Record Weather Tests The Unflappables Up North

March 2012, Vol. 239 No. 3

Lew Bullion, Senior Editor, Pipeline & Gas Journal, Houston, Texas

While much of the contiguous U.S. enjoyed a mild winter this year, Alaska suffered through its worst in decades. A 30-day stretch when the thermometer bottomed out below -30° F provided special challenges for Richard Schok, President of Flowline Alaska Inc., based in the interior town of Fairbanks, Alaska.

Raw material shipping delays, skyrocketing fuel costs and increased cold weather maintenance issues tested Schok and his veteran team, but like most Alaskans, they always are prepared for the unexpected.

Adversity is nothing new for Flowline Alaska. It has nearly a 30-year history working for the oil and gas industry on Alaska’s North Slope. It began providing pipeline insulation services in 1982, but since has diversified to add corrosion coatings, pipe spool fabrication, double-joint welding and module/skid fabrication to their list of offerings. Schok estimates Flowline has insulated more than 2,000 miles of pipe in its plant for shipment 500 miles north to “The Slope,” as Alaskans call it.

Schok’s father saw potential in Alaska’s booming oil industry as crude began flowing through the trans-Alaska oil pipeline in the late 1970s and started Flowline Alaska.

The elder Schok settled his family in Fairbanks in 1982, and young Richard had his first job sweeping floors at the plant as a teen-ager. Over the years, he has done every job at the company, including quality assurance and estimating. He became company president six years ago. Today, Flowline remains a family enterprise. Two sisters work there, a brother works for an affiliated business and the founder, though mostly retired, still offers assistance from time to time on intriguing projects.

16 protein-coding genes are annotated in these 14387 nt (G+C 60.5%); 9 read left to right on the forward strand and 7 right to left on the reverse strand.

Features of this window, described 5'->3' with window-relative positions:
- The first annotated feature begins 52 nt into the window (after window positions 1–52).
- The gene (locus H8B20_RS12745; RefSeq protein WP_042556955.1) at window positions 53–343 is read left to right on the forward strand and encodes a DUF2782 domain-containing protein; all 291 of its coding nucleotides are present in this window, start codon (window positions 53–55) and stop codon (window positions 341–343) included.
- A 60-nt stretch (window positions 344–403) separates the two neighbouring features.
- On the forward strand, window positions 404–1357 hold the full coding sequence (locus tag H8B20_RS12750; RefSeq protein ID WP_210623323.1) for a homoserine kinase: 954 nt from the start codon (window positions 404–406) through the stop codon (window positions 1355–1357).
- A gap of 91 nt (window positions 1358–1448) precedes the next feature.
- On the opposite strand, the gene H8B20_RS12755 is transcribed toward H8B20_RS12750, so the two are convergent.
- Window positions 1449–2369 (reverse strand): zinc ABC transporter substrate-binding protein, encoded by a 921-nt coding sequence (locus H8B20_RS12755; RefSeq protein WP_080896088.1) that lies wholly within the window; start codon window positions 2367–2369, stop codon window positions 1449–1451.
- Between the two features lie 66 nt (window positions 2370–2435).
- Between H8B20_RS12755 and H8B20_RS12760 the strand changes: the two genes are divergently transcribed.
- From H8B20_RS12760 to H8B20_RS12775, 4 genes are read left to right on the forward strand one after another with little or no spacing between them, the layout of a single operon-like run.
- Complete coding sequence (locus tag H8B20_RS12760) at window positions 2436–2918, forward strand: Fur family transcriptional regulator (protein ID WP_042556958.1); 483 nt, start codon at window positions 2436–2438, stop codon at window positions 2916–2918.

The company’s main customers today remain Alaska’s big oil producers: ConocoPhilips, BP and ExxonMobil. The bulk of the work is pipe insulation and corrosion coating for above-ground installation as part of ongoing maintenance and pipe replacement for the big operators. Flowline provided onshore and offshore insulated and corrosion coated pipe at Ooguruk for Houston-based Pioneer and at Italy’s ENI Petroleum’s Nikaitchuq project. The company in 2009 also fabricated for BP four large production modules weighing 105 tons each. They were 65 feet long, 23 feet tall and 18 feet wide – the largest ever produced in Alaska.

Schok attributes the company’s continued success to its skilled workers, commitment to quality and its reputation for being “as reliable as concrete,” a phrase his father coined. Today, Flowline employs 60 and generally that number ranges between 40 and 100. Looking ahead, Schok sees the company’s reputation for quality and its special status as the only large-scale provider of pipe insulation services in the state as its core strengths. Shell’s exploratory drilling off Alaska’s north coast is a source of potential growth, he said.

Alaska’s geographic isolation makes the connections Schok has made through NAPCA membership even more valuable. The organization helps him stay on top of new technology and trends but also is a place to seek practical advice.

“In theory we are competitors but, in practice, through NAPCA, we are friends and I value the opportunity to discuss business issues with colleagues from other companies,” he said.

The upside of Alaska’s geographic isolation for the Schok family is the unique lifestyle it offers. An avid hunter and fisherman, Schok is an experienced pilot who owns a Piper Super Cub and a Cessna 185. He and his wife, Beth, teen-age sons Nick and Andrew, and even 9-year-old Lyndsie crisscross Alaska by plane and boat, hunting moose, wolf, caribou and sheep and fishing in remote streams for king salmon and grayling.

So, while Alaska’s climate can be unforgiving at times, enjoying all that Alaska offers has become a Schok family tradition.

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